HWZ Forums

Login Register FAQ Mark Forums Read

*Official* BBCWatcher club

Like Tree190Likes
Reply
 
LinkBack Thread Tools
Old 12-03-2020, 05:06 AM   #1906
Senior Member
 
Join Date: Feb 2018
Posts: 1,604
Hi BBCW, I have a question to consult you.

I am looking to buy a property in SG during this coronavirus-hit times. I have however been putting money into the stock markets as equities been falling.

My concern is end of the day I don’t have sufficient cash to buy a property, if my cash are stuck in equities at a lower price than my entry price.

Do you have any thoughts on how the SG property index tracks the SG and US stock markets ? In other words, does normally/historically the stock market rise first (giving opportunity to cash out at profit) prior to the housing market rising back, so there’s cash to buy housing ?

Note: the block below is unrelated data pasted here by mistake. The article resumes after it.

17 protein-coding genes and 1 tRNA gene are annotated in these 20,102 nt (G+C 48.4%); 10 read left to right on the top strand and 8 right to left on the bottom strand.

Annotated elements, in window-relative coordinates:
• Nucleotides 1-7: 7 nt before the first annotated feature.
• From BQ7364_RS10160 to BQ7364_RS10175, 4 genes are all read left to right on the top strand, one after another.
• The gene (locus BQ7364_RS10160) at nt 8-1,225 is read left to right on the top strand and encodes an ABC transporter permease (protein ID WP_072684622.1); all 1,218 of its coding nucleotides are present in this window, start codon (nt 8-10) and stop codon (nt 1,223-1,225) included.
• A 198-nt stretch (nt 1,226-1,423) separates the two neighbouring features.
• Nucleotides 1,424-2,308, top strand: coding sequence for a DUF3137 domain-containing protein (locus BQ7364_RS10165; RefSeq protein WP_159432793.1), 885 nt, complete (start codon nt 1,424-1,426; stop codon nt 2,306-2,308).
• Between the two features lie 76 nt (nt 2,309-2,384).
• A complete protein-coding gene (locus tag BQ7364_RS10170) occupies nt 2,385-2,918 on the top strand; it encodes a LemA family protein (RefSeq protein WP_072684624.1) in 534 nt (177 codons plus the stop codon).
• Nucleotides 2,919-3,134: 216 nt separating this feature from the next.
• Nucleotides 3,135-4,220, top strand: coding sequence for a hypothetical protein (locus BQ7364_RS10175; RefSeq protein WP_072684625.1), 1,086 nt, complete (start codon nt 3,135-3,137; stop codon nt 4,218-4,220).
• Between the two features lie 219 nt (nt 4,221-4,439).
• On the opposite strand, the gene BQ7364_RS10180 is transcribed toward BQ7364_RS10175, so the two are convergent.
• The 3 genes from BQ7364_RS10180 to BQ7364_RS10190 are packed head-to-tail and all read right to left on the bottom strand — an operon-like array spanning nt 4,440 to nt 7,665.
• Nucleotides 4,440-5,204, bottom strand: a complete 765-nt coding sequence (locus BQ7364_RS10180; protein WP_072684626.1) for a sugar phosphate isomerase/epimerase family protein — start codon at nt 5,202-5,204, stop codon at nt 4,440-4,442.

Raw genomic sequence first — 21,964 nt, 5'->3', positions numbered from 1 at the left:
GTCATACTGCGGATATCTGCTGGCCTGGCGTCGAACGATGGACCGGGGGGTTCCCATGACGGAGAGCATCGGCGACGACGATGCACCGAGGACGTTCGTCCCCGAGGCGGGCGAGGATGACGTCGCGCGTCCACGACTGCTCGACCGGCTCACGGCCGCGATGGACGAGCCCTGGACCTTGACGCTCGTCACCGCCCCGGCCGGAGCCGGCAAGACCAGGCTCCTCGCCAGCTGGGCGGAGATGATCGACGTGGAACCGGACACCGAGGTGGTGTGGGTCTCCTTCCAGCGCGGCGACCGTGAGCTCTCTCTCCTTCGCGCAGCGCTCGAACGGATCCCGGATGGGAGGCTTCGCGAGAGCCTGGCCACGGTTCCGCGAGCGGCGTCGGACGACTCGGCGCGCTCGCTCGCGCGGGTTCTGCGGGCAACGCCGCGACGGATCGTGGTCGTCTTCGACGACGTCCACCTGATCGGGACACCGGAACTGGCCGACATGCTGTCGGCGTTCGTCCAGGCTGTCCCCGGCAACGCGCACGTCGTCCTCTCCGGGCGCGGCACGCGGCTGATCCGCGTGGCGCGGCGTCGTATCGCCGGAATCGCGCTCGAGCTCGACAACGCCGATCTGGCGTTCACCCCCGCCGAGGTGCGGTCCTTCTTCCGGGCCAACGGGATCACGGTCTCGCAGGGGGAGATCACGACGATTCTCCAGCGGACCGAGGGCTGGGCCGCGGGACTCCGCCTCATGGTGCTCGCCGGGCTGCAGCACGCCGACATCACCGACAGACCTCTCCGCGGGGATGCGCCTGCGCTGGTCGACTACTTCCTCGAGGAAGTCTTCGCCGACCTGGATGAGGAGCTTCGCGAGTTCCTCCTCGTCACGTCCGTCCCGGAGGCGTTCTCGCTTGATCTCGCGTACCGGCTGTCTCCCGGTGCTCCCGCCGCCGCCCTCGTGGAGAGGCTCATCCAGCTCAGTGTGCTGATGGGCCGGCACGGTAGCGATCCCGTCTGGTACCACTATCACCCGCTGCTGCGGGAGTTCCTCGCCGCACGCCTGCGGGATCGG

As always thank you for your views

MrHighlander is offline   Reply With Quote
Old 12-03-2020, 08:07 AM   #1907
Arch-Supremacy Member
 
Join Date: Jun 2010
Posts: 11,625
I am looking to buy a property in SG during this coronavirus-hit times. I have however been putting money into the stock markets as equities been falling.

My concern is end of the day I don’t have sufficient cash to buy a property, if my cash are stuck in equities at a lower price than my entry price.

Do you have any thoughts on how the SG property index tracks the SG and US stock markets ? In other words, does normally/historically the stock market rise first (giving opportunity to cash out at profit) prior to the housing market rising back, so there’s cash to buy housing ?
No idea, but I doubt there's a strong correlation. For example, property valuations in Singapore crashed during the Asian Financial Crisis, but stock markets outside the region, particularly in the U.S., had a strong bull run.

Quite simply, you don't park your down payment for a near-term home purchase in stocks. That doesn't make sense.